KNOXVILLE, Tenn. – John Sevier Living History Day, the annual celebration of John Sevier, Tennessee’s first governor, takes place 10 a.m. to 5 p.m. Sept. 29 at Marble Springs State Historic Site.
Visitors can interact with living historians as they interpret early pioneer and Native American culture through blacksmithing, cooking, weaving, colonial militia and weapons display, storytelling, music, and more. Admission to the event is $5 for adults and $4 for seniors and children 5-17.
Musical duo, The Traveling Caudells will perform 18th- and 19th-century folk music in the afternoon. The Governor John Sevier Memorial Association Board of Directors will host a lunchtime food tent and SoKno Market will provide ice cream for purchase.
This year’s event will help join the past and present through a lecture on contemporary Appalachian homesteading with Patara and modern-day Cherokee demonstrations by Vickie Coatney Smith and family.
Marble Springs State Historic site is the farm and last remaining home of John Sevier, Revolutionary War hero at the Battle of Kings Mountain and first governor of Tennessee. The site is open 10 a.m. to 5 p.m. Wednesdays to Saturdays and noon to 5 p.m. Sundays. Guided tours of the cabins are available for a fee. The site is located at 1220 W. Gov. John Sevier Highway, Knoxville, TN 37920.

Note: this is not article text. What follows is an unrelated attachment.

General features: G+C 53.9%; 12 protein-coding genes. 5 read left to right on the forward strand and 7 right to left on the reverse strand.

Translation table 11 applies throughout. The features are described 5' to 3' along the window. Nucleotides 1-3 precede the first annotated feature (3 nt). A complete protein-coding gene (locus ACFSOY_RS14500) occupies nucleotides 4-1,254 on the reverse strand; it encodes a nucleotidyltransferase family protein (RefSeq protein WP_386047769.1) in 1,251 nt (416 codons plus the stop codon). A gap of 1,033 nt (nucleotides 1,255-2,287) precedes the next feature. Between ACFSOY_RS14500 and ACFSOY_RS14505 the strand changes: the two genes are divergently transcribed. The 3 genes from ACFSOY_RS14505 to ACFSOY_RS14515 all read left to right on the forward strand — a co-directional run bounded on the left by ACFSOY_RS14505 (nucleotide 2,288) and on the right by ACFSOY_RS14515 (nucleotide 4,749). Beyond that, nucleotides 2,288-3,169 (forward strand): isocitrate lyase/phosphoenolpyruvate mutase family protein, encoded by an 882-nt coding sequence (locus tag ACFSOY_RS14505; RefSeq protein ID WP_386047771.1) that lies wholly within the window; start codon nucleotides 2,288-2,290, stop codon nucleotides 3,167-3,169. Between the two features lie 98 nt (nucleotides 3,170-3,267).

Marble Springs is funded under an agreement with the Tennessee Department of Environment and Conservation, Tennessee Historical Commission, and supplemented by additional funds provided by Knox County and the Governor John Sevier Memorial Association.
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